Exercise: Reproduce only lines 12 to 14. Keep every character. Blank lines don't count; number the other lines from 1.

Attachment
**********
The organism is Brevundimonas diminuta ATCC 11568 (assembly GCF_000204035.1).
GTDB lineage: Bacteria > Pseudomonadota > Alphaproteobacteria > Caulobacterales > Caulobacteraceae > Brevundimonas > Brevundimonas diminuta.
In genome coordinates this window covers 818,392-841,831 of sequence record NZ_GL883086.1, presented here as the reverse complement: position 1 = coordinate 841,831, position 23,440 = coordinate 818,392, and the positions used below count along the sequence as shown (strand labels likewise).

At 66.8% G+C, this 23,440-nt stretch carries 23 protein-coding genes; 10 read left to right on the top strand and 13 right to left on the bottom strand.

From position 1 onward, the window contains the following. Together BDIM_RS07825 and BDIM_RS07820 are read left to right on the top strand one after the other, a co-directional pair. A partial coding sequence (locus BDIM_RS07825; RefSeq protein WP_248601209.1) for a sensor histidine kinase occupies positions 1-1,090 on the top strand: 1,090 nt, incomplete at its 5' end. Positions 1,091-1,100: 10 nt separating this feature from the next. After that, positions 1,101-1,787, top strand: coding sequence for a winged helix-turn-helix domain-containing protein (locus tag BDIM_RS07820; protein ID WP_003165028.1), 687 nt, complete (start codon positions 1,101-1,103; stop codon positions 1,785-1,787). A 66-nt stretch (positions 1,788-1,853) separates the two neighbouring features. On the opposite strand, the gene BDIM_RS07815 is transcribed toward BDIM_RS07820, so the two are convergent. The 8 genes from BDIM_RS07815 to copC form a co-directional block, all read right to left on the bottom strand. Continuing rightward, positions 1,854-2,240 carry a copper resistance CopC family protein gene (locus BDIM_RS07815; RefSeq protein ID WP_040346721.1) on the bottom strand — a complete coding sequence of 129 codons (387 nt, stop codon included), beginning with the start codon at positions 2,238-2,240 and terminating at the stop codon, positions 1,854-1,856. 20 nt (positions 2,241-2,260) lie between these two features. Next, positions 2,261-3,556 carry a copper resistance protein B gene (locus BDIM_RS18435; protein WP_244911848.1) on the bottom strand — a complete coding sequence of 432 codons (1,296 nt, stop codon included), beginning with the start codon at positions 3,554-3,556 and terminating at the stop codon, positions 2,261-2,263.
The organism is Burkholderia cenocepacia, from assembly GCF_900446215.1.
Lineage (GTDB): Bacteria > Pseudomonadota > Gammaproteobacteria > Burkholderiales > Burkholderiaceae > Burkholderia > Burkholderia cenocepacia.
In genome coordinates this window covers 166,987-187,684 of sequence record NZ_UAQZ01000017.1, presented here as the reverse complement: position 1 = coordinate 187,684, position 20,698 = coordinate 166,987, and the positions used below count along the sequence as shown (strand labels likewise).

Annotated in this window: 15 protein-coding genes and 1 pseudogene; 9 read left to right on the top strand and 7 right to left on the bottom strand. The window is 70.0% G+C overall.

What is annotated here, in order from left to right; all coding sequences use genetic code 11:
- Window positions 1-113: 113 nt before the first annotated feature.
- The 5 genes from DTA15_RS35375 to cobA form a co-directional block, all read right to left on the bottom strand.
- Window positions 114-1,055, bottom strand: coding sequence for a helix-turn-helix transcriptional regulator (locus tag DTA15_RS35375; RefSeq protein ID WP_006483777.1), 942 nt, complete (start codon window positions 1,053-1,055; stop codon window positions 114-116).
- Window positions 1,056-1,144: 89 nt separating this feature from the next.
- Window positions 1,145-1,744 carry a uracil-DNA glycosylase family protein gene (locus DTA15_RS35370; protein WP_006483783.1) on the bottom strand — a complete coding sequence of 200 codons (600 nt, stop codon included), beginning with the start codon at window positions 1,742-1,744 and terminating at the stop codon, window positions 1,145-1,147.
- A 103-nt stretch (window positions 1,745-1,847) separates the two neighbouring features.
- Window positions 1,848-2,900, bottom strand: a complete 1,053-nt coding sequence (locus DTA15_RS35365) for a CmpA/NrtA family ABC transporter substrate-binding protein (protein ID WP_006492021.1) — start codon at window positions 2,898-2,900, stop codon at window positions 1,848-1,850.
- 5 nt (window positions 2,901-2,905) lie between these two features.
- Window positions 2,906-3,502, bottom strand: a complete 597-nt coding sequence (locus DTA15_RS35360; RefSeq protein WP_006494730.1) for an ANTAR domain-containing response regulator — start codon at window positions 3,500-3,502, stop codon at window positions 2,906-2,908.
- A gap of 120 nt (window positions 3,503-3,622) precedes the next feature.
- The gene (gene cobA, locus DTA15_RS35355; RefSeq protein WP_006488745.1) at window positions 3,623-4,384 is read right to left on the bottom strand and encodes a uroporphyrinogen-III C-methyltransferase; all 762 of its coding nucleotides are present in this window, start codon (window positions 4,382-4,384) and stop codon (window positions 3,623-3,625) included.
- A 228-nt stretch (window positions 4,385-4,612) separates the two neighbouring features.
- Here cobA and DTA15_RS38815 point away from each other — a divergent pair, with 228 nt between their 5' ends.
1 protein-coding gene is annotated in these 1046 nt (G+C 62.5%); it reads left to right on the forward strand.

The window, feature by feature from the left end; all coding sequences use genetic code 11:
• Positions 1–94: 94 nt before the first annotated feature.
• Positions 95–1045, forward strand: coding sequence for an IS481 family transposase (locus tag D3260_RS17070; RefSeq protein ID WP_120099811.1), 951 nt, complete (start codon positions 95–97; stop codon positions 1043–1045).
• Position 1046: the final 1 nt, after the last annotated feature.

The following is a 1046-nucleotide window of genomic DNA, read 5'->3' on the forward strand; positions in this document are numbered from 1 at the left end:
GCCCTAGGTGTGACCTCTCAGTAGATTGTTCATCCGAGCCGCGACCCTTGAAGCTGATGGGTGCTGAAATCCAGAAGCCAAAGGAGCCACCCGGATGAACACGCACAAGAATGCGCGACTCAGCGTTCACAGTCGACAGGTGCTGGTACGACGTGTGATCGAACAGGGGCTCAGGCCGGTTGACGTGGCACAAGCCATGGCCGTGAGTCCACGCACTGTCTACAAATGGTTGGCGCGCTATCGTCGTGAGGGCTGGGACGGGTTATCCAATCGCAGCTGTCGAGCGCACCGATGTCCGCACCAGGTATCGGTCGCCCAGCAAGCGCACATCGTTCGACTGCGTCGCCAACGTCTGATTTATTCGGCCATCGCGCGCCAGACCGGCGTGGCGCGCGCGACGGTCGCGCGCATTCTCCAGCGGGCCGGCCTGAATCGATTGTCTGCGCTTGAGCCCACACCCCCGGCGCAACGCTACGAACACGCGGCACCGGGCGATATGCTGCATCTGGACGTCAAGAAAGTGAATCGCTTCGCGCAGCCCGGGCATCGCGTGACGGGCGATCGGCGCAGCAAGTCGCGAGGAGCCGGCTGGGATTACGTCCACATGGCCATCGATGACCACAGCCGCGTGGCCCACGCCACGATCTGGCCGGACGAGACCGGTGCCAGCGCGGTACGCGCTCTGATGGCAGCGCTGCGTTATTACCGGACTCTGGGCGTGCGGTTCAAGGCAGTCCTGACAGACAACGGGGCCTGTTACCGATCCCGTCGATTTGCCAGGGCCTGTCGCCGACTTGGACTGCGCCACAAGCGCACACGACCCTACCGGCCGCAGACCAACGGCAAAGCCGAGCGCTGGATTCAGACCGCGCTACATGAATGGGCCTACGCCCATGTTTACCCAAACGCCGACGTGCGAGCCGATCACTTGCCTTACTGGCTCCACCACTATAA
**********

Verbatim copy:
- The 5 genes from DTA15_RS35375 to cobA form a co-directional block, all read right to left on the bottom strand.
- Window positions 114-1,055, bottom strand: coding sequence for a helix-turn-helix transcriptional regulator (locus tag DTA15_RS35375; RefSeq protein ID WP_006483777.1), 942 nt, complete (start codon window positions 1,053-1,055; stop codon window positions 114-116).
- Window positions 1,056-1,144: 89 nt separating this feature from the next.